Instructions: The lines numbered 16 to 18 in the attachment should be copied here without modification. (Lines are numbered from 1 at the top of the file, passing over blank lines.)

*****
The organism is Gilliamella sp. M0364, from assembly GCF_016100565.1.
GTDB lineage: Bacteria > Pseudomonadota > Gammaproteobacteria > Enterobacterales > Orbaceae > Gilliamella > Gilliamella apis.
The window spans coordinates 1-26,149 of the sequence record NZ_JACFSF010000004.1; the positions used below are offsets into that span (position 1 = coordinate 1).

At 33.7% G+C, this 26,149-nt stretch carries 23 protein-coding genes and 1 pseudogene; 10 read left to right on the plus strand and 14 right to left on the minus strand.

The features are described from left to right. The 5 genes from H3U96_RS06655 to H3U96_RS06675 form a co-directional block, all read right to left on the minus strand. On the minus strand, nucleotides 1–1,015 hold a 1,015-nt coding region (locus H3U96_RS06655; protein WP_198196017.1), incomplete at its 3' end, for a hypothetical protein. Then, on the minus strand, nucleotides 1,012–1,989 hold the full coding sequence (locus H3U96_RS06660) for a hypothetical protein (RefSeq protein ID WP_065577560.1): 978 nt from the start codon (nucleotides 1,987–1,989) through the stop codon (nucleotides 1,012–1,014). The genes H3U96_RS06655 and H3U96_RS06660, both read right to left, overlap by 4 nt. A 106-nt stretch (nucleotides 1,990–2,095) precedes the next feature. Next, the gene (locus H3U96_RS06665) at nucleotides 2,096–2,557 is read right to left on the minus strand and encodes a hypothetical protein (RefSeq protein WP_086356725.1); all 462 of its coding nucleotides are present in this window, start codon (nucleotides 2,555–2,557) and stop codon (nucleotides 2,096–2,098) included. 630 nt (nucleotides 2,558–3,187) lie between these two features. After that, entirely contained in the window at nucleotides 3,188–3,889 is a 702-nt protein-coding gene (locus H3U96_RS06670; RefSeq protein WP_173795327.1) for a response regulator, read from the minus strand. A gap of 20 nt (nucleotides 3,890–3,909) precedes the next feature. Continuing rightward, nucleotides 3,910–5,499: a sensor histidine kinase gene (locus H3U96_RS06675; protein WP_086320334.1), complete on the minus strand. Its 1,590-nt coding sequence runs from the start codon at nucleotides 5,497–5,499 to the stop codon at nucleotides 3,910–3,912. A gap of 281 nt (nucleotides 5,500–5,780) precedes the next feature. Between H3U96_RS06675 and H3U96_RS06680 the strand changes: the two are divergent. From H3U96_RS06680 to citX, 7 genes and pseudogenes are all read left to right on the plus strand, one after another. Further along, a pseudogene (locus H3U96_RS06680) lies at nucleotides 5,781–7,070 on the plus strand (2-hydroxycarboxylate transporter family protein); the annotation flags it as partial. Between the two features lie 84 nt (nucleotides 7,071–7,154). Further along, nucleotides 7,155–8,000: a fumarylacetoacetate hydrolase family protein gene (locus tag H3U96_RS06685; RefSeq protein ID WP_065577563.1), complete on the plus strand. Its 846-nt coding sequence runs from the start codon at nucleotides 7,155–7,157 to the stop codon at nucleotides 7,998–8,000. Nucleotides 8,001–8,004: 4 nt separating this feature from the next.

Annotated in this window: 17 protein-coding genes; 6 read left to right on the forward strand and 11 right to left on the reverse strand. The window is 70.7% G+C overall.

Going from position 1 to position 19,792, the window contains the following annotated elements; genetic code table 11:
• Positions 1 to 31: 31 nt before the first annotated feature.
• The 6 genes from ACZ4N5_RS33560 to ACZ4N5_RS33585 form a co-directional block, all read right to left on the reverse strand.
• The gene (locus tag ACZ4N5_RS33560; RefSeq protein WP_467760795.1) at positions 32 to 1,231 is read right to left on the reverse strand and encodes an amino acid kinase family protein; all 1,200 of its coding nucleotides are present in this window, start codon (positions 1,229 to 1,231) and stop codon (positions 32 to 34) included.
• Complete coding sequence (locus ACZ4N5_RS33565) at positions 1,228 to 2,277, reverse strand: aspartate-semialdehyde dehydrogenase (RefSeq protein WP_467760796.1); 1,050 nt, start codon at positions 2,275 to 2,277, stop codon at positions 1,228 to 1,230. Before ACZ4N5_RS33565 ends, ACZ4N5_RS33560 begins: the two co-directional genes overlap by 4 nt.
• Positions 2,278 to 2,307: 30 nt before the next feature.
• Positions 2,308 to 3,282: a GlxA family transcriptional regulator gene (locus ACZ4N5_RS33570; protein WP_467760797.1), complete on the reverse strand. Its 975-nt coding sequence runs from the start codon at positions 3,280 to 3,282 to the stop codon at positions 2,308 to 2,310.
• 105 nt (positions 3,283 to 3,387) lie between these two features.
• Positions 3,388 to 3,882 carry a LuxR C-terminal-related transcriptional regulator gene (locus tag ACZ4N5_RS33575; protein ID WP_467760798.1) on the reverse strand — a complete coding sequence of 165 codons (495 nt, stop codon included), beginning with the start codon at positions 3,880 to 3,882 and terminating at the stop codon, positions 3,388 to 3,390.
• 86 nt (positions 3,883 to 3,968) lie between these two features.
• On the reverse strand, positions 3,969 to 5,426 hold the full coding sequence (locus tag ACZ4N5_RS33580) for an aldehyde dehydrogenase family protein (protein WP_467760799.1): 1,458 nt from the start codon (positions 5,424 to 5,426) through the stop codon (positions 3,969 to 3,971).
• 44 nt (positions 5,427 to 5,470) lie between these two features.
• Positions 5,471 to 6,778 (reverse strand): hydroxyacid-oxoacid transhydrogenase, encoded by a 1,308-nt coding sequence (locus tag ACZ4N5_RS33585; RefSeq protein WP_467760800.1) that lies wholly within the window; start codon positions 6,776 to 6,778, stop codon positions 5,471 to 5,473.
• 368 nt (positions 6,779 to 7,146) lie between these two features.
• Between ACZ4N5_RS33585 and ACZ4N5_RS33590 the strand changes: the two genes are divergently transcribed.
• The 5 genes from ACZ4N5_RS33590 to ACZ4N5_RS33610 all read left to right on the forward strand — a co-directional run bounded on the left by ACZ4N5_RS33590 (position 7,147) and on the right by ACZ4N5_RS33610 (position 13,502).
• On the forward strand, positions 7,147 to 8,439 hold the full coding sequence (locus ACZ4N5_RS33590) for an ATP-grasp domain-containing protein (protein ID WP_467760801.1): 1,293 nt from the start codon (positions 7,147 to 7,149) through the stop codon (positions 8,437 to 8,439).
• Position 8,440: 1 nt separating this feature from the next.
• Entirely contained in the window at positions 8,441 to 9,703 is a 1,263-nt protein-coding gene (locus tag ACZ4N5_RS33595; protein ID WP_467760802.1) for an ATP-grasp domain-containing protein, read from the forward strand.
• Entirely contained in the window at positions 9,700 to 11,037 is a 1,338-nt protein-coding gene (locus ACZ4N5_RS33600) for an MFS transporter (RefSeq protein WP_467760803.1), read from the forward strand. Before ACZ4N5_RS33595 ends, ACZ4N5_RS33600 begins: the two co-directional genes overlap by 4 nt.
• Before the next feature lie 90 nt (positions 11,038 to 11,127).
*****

• 86 nt (positions 3,883 to 3,968) lie between these two features.
• On the reverse strand, positions 3,969 to 5,426 hold the full coding sequence (locus tag ACZ4N5_RS33580) for an aldehyde dehydrogenase family protein (protein WP_467760799.1): 1,458 nt from the start codon (positions 5,424 to 5,426) through the stop codon (positions 3,969 to 3,971).
• 44 nt (positions 5,427 to 5,470) lie between these two features.